.... "Take it," he said. "There are dates, bread, and sugar. You can hold out for two days. Here are a thousand francs too." The Arab took the package and the money but kept his full hands at chest level as if he didn't know what to do with what was being given him. "Now look," the schoolmaster said as he pointed in the direction of the east, "there's the way to Tinguit. You have a two-hour walk. At Tinguit you'll find the administration and the police. They are expecting you." The Arab looked toward the east, still holding the package and the money against his chest. Daru took his elbow and turned him rather roughly toward the south. At the foot of the height on which they stood could be seen a faint path. "That's the trail across the plateau. In a day's walk from here you'll find pasturelands and the first nomads. They'll take you in and shelter you according to their law." The Arab had now turned toward Daru and a sort of panic was visible in his expression.  

"Listen," he said. Daru shook his head: "No, be quiet. Now I'm leaving you." He turned his back on him, took two long steps in the direction of the school, looking hesitantly at the motionless Arab and started off again. For a few minutes he heard nothing but his own step resounding on the cold ground and did not turn his head. A moment later however he turned around. The Arab was still there on the edge of the hill his arms hanging now, and he was looking at the schoolmaster. Daru felt something rise in his throat. But he swore with impatience, waved vaguely, and started off again. He had already gone some distance when he again stopped and looked. There was no longer anyone on the hill.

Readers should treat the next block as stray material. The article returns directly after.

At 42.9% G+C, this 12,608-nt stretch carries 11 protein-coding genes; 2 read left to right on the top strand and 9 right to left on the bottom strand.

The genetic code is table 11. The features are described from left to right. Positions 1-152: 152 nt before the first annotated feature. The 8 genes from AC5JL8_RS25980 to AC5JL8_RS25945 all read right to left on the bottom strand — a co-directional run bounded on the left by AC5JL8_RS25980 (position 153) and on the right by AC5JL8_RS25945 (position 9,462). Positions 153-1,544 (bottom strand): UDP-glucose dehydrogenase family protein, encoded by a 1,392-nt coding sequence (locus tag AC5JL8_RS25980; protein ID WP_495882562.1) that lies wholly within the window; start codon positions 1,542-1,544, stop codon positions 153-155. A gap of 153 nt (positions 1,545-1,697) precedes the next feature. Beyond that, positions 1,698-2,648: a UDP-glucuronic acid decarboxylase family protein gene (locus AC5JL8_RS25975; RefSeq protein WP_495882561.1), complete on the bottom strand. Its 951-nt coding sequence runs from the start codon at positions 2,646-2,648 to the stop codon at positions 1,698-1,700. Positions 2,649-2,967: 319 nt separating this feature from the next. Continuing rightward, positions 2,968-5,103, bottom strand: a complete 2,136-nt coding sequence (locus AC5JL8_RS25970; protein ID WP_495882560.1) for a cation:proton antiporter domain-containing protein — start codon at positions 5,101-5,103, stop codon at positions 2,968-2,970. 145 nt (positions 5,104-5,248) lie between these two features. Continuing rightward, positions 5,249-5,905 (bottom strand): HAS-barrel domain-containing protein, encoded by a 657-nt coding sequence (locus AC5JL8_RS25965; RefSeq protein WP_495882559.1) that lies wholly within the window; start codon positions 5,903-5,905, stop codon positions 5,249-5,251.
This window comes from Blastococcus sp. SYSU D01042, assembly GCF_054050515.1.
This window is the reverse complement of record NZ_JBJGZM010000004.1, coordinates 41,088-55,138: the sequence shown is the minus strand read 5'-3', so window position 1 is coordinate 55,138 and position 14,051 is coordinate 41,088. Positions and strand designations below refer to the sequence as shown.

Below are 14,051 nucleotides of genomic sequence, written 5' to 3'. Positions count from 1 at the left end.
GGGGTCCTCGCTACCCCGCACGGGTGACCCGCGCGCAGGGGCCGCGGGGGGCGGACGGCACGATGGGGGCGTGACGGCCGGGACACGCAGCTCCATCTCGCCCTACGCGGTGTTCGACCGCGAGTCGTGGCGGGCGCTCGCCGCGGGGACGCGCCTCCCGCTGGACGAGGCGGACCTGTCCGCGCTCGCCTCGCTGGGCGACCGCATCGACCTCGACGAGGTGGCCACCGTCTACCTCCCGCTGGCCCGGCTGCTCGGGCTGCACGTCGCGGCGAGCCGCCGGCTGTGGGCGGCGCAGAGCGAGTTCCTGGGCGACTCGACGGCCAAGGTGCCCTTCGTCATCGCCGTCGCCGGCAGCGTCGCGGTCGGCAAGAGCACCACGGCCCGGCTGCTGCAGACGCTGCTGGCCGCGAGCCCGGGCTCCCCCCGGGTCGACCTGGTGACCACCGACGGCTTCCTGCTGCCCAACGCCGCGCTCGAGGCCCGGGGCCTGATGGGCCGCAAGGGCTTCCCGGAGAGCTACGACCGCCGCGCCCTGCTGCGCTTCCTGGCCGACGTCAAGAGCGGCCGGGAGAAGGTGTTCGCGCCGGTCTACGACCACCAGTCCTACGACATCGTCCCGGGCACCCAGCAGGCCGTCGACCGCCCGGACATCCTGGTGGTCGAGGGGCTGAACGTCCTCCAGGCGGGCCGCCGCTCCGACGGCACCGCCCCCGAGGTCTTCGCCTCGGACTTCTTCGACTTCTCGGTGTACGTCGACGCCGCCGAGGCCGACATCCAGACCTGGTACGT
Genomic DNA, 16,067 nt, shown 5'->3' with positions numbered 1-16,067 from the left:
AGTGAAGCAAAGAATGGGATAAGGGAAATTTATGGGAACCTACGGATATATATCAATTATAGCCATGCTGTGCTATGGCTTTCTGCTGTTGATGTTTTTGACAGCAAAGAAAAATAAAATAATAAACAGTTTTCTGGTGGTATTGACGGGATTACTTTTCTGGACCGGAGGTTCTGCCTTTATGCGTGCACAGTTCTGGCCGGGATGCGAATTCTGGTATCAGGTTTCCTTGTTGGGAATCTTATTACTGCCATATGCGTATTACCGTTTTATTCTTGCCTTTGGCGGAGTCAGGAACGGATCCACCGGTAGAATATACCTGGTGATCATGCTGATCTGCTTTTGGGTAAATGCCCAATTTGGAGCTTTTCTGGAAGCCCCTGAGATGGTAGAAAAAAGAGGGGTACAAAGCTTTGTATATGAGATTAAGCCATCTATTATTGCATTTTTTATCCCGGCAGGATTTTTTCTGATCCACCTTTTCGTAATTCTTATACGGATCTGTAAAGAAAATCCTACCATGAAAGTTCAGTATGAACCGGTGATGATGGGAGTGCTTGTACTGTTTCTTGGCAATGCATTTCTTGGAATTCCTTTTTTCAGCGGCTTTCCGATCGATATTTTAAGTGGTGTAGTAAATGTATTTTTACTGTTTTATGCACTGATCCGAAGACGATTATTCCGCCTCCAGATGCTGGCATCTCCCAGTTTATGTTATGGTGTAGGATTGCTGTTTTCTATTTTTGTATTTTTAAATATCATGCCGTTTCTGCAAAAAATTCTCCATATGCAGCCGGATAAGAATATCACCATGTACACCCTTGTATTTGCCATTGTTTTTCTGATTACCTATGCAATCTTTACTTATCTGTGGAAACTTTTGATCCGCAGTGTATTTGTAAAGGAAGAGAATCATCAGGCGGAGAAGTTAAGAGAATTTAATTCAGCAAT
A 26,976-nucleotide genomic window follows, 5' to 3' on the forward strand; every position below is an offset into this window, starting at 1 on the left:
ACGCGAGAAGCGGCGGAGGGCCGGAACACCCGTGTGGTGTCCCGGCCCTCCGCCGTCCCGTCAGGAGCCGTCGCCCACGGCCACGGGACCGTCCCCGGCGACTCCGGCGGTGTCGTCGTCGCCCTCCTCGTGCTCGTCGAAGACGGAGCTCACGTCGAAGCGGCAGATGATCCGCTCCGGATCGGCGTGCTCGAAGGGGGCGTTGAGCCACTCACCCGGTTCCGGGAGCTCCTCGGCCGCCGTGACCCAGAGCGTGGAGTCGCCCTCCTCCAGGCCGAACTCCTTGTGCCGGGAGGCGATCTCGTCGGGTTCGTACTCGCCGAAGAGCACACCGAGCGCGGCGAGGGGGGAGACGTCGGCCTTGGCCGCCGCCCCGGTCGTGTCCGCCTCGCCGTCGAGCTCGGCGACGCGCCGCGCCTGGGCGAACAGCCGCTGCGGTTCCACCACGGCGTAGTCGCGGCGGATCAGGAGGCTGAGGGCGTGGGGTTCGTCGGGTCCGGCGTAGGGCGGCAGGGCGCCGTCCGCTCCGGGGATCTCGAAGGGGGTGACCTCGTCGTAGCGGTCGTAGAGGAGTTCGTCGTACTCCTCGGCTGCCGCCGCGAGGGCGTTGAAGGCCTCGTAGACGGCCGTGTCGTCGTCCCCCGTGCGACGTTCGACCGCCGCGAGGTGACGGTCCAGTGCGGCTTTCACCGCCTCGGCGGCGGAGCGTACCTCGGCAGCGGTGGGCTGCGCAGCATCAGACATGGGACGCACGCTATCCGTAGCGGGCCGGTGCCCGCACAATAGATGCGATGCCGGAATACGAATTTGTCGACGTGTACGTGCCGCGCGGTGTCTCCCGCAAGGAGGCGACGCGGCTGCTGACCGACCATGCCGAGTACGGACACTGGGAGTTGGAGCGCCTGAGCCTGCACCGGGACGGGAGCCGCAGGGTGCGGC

Daru hesitated. The sun was now rather high in the sky and was beginning to beat down on his head. The schoolmaster retraced his steps at first somewhat uncertainly then with decision. When he reached the little hill he was bathed in sweat. He climbed it as fast as he could and stopped. Out of breath, at the top. The rock-fields to the south stood out sharply against the blue sky but on the plain to the east a steamy heat was already rising. And in that slight haze Daru with heavy heart made out the Arab walking slowly on the road to prison. 

A little later standing before the window of the classroom the schoolmaster was watching the clear light bathing the whole surface of the plateau but he hardly saw it. Behind him on the blackboard, among the winding French rivers, sprawled the clumsily chalked-up words he had just read: "You handed over our brother. You will pay for this." Daru looked at the sky, the plateau, and beyond, the invisible lands stretching all the way to the sea. In this vast landscape he had loved so much, he was alone...

 The Guest
Albert Camus

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